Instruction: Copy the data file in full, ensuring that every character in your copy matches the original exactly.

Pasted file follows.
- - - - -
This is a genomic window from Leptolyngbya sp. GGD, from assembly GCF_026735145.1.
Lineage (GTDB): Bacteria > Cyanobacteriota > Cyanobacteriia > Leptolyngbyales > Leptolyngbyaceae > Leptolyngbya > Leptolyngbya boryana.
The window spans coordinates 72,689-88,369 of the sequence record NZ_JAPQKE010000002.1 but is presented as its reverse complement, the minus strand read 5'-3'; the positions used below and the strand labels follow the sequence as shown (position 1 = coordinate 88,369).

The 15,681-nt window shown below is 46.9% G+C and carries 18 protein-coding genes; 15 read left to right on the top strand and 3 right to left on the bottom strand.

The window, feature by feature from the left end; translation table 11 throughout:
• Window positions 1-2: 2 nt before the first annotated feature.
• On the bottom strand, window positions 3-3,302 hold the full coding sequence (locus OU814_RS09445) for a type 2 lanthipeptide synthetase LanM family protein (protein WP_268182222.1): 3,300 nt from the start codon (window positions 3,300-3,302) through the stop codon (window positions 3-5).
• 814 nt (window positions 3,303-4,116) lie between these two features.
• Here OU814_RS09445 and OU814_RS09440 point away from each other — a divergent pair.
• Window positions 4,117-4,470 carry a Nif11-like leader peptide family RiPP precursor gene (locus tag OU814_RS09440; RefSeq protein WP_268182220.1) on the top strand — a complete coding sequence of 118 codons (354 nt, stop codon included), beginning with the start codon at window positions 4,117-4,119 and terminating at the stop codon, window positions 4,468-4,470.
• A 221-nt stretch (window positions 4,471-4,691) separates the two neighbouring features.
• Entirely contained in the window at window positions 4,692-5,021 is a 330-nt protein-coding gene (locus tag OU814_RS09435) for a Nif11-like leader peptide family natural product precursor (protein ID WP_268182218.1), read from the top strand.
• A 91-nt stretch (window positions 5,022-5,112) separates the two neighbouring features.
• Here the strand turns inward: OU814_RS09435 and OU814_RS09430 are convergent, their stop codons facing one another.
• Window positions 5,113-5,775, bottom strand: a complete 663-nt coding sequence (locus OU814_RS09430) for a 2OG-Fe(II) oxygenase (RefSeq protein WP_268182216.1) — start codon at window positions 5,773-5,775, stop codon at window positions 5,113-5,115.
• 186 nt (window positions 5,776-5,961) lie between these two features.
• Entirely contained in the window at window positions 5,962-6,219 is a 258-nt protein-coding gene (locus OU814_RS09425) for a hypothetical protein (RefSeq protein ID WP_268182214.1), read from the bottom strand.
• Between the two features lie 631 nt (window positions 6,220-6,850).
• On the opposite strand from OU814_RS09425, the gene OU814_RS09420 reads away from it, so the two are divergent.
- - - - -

This is a genomic window from Leptolyngbya sp. GGD, from assembly GCF_026735145.1.
Lineage (GTDB): Bacteria > Cyanobacteriota > Cyanobacteriia > Leptolyngbyales > Leptolyngbyaceae > Leptolyngbya > Leptolyngbya boryana.
The window spans coordinates 72,689-88,369 of the sequence record NZ_JAPQKE010000002.1 but is presented as its reverse complement, the minus strand read 5'-3'; the positions used below and the strand labels follow the sequence as shown (position 1 = coordinate 88,369).

The 15,681-nt window shown below is 46.9% G+C and carries 18 protein-coding genes; 15 read left to right on the top strand and 3 right to left on the bottom strand.

The window, feature by feature from the left end; translation table 11 throughout:
• Window positions 1-2: 2 nt before the first annotated feature.
• On the bottom strand, window positions 3-3,302 hold the full coding sequence (locus OU814_RS09445) for a type 2 lanthipeptide synthetase LanM family protein (protein WP_268182222.1): 3,300 nt from the start codon (window positions 3,300-3,302) through the stop codon (window positions 3-5).
• 814 nt (window positions 3,303-4,116) lie between these two features.
• Here OU814_RS09445 and OU814_RS09440 point away from each other — a divergent pair.
• Window positions 4,117-4,470 carry a Nif11-like leader peptide family RiPP precursor gene (locus tag OU814_RS09440; RefSeq protein WP_268182220.1) on the top strand — a complete coding sequence of 118 codons (354 nt, stop codon included), beginning with the start codon at window positions 4,117-4,119 and terminating at the stop codon, window positions 4,468-4,470.
• A 221-nt stretch (window positions 4,471-4,691) separates the two neighbouring features.
• Entirely contained in the window at window positions 4,692-5,021 is a 330-nt protein-coding gene (locus tag OU814_RS09435) for a Nif11-like leader peptide family natural product precursor (protein ID WP_268182218.1), read from the top strand.
• A 91-nt stretch (window positions 5,022-5,112) separates the two neighbouring features.
• Here the strand turns inward: OU814_RS09435 and OU814_RS09430 are convergent, their stop codons facing one another.
• Window positions 5,113-5,775, bottom strand: a complete 663-nt coding sequence (locus OU814_RS09430) for a 2OG-Fe(II) oxygenase (RefSeq protein WP_268182216.1) — start codon at window positions 5,773-5,775, stop codon at window positions 5,113-5,115.
• 186 nt (window positions 5,776-5,961) lie between these two features.
• Entirely contained in the window at window positions 5,962-6,219 is a 258-nt protein-coding gene (locus OU814_RS09425) for a hypothetical protein (RefSeq protein ID WP_268182214.1), read from the bottom strand.
• Between the two features lie 631 nt (window positions 6,220-6,850).
• On the opposite strand from OU814_RS09425, the gene OU814_RS09420 reads away from it, so the two are divergent.